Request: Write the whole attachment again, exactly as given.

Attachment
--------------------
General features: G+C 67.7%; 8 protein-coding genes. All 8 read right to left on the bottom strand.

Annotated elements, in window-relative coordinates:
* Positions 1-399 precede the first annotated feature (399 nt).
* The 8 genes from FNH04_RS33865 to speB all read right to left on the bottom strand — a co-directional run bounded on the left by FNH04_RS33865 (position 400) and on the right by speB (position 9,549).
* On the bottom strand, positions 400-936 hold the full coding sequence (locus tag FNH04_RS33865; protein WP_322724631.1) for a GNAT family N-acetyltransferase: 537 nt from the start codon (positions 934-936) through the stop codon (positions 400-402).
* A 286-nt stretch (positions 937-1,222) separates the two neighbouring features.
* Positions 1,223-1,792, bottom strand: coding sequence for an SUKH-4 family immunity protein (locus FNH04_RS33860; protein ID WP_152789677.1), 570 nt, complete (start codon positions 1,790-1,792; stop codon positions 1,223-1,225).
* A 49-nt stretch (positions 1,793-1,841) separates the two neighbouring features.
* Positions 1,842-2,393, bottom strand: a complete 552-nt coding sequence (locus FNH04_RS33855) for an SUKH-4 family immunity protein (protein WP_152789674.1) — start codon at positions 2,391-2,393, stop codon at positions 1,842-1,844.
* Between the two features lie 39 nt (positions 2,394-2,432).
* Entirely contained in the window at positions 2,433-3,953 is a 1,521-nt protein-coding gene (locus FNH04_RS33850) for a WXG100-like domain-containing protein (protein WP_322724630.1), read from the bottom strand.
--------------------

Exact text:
General features: G+C 67.7%; 8 protein-coding genes. All 8 read right to left on the bottom strand.

Annotated elements, in window-relative coordinates:
* Positions 1-399 precede the first annotated feature (399 nt).
* The 8 genes from FNH04_RS33865 to speB all read right to left on the bottom strand — a co-directional run bounded on the left by FNH04_RS33865 (position 400) and on the right by speB (position 9,549).
* On the bottom strand, positions 400-936 hold the full coding sequence (locus tag FNH04_RS33865; protein WP_322724631.1) for a GNAT family N-acetyltransferase: 537 nt from the start codon (positions 934-936) through the stop codon (positions 400-402).
* A 286-nt stretch (positions 937-1,222) separates the two neighbouring features.
* Positions 1,223-1,792, bottom strand: coding sequence for an SUKH-4 family immunity protein (locus FNH04_RS33860; protein ID WP_152789677.1), 570 nt, complete (start codon positions 1,790-1,792; stop codon positions 1,223-1,225).
* A 49-nt stretch (positions 1,793-1,841) separates the two neighbouring features.
* Positions 1,842-2,393, bottom strand: a complete 552-nt coding sequence (locus FNH04_RS33855) for an SUKH-4 family immunity protein (protein WP_152789674.1) — start codon at positions 2,391-2,393, stop codon at positions 1,842-1,844.
* Between the two features lie 39 nt (positions 2,394-2,432).
* Entirely contained in the window at positions 2,433-3,953 is a 1,521-nt protein-coding gene (locus FNH04_RS33850) for a WXG100-like domain-containing protein (protein WP_322724630.1), read from the bottom strand.